Former environment secretary John Gummer – now Lord Deben – christened NLA’s latest exhibition and talks series on public space last night by declaring it a timely reminder of the ‘enormous change’ that London has experienced in this area. These changes – as well as remaining an open culture to other nations – had contributed to making London into the greatest city in the world, he added.
Gummer, speaking to a packed private view crowd at Public London, said that although there was still a lot more to do, public realm has improved considerably in the 10-year time period of the show’s projects.
‘I just remember the battles to get any new public space’, said Gummer, ‘because people would say “oh, Secretary of State, we ought to do something with it, we ought to put something there” – and I found this quite a useful mechanism because I wanted to get the Inland Revenue out of Somerset House. It was very hard – Treasury is a very difficult set of people to deal with’.
Gummer said he hit upon the concept of open space – in other words, that he took control of what was little more than a car park. ‘So I closed it. And the Inland Revenue didn’t want to stay there. I discovered that the only reason they wanted to be there was because of the car park.’ Once this became the ‘wonderful’ public space that it now is, the IR were much easier to get out of the building, said Gummer. ‘And now we have another great London building returned to the people of London.’
Trafalgar Square was a more difficult venture, and Gummer never triumphed with his plans for Parliament Square – which will not be used properly for the public as a whole – rather than just protesters, until there are road closures put in place.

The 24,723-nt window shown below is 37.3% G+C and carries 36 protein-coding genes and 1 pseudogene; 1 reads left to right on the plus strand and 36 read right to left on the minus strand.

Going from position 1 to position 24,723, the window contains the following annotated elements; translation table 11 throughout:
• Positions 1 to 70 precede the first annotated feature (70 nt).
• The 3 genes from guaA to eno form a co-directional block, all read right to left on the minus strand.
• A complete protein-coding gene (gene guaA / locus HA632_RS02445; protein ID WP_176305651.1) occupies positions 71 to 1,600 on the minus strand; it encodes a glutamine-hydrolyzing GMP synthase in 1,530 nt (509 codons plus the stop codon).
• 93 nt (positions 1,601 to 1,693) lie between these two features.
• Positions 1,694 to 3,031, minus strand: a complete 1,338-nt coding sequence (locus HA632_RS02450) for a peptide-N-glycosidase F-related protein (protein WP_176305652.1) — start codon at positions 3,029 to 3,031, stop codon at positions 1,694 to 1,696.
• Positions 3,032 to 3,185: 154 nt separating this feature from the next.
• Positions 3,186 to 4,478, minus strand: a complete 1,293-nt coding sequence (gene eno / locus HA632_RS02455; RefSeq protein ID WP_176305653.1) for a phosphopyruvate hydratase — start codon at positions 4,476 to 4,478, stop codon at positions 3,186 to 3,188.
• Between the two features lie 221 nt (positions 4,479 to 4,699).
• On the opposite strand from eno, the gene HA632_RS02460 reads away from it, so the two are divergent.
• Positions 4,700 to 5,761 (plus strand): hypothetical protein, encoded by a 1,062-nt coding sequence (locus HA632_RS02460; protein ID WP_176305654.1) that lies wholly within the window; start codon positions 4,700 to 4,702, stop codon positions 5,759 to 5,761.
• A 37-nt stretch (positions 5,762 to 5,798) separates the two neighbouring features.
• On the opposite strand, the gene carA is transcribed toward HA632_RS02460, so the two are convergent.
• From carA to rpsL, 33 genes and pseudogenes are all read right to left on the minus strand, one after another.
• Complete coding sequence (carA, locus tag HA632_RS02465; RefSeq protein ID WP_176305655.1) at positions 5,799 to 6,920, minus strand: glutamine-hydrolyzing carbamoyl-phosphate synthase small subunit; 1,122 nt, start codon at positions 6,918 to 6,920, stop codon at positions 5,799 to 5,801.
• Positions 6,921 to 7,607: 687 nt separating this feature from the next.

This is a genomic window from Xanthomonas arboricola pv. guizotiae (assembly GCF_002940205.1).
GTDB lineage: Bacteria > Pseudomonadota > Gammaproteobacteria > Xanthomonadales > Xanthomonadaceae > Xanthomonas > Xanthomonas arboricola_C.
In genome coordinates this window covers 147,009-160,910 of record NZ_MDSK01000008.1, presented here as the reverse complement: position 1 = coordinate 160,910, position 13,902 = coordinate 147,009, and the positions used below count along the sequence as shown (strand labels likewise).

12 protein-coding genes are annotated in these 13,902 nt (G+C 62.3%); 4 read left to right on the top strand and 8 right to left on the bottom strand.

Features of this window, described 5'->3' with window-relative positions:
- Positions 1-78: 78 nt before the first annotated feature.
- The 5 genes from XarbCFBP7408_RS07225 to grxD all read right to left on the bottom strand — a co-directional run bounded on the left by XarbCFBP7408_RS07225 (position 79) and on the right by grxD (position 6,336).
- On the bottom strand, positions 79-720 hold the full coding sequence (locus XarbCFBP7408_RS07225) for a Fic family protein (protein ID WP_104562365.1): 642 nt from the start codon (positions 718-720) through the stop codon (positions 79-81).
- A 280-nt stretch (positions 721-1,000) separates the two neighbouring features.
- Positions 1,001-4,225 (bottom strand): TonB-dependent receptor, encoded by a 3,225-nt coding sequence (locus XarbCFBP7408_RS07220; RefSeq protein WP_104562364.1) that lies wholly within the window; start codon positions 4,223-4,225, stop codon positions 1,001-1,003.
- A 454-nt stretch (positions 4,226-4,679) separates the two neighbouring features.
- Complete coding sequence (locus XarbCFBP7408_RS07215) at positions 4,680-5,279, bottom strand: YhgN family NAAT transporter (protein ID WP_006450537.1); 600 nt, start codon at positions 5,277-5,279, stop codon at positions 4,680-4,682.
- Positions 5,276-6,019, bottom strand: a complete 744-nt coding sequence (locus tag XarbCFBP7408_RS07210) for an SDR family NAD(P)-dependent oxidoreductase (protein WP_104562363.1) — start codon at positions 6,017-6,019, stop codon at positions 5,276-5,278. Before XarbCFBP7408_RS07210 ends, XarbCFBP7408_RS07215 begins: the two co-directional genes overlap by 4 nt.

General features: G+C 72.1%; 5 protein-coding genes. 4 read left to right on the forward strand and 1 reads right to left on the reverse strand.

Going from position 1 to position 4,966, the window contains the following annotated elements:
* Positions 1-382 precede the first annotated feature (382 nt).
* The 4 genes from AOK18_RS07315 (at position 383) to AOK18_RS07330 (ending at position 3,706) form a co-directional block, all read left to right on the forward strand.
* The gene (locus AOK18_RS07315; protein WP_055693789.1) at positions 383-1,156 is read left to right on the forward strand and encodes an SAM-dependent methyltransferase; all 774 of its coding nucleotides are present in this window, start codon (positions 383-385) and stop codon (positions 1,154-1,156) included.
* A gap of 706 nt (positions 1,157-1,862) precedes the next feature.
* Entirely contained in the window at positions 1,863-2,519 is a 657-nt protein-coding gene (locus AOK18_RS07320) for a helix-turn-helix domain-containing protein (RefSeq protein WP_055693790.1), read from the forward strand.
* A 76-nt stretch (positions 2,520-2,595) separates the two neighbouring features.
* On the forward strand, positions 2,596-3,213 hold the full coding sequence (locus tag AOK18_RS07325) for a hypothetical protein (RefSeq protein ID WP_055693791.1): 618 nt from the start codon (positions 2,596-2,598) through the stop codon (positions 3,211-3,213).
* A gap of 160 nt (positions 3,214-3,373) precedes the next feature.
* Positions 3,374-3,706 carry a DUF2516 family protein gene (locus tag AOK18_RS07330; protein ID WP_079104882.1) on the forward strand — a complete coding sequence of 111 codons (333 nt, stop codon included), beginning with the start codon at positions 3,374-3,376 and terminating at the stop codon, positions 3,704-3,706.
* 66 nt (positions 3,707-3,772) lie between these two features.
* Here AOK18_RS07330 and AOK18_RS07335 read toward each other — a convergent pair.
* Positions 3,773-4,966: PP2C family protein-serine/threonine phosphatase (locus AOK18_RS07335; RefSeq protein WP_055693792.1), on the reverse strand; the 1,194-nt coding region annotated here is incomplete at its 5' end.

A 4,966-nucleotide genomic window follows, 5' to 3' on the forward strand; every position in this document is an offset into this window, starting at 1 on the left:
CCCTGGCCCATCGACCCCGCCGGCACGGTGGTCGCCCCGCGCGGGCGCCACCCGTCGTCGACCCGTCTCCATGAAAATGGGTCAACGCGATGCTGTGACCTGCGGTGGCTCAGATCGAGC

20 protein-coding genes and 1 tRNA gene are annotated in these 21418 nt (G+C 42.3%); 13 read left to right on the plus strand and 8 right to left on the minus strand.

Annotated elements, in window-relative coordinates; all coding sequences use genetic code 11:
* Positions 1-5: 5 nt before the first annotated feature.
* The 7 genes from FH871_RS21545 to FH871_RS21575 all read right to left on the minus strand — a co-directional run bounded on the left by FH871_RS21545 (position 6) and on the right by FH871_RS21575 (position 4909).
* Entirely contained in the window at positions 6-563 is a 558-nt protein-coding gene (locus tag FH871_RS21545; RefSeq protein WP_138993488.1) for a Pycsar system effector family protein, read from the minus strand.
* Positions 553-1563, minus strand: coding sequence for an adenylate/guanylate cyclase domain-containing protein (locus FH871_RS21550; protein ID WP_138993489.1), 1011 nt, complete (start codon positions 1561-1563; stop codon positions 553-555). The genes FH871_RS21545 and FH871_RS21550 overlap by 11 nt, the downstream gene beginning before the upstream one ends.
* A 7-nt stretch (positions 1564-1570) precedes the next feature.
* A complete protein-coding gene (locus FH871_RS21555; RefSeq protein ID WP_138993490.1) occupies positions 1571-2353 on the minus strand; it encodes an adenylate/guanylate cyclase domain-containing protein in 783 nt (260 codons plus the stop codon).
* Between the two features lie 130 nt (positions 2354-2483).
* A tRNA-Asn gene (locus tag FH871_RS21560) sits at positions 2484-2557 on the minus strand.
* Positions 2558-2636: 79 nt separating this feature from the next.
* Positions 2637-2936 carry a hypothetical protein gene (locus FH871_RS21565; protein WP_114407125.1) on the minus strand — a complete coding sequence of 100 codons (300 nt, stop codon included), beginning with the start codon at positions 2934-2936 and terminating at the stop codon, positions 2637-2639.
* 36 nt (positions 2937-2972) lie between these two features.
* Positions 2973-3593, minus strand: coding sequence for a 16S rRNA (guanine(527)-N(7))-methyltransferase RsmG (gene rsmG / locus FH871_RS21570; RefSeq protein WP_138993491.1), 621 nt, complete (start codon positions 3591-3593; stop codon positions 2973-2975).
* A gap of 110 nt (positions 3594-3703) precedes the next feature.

But it was important to look to the bright side and be proud of London’s mix.
‘Sometimes we spend our time complaining about how bad things are and we tend to be pessimistic about how much still remains to be done’, said Gummer. London is the only world city, he added, and it’s become that in the last 20 years under different parties, through its architecture and public spaces, but also because of all the people from 28 countries of the European Union and beyond that are in London. ‘Opening up the spaces means we can live that life together in a way in which we were never able to do before. We are like this in London because it is for everyone – not just Londoners. This is the greatest city in the world and I am proud to live here and prouder still to be asked to open this exhibition, which is a great tribute to so many people who have contributed so much to the city all of us are proud to live in.’
David Taylor, Editor, New London Quarterly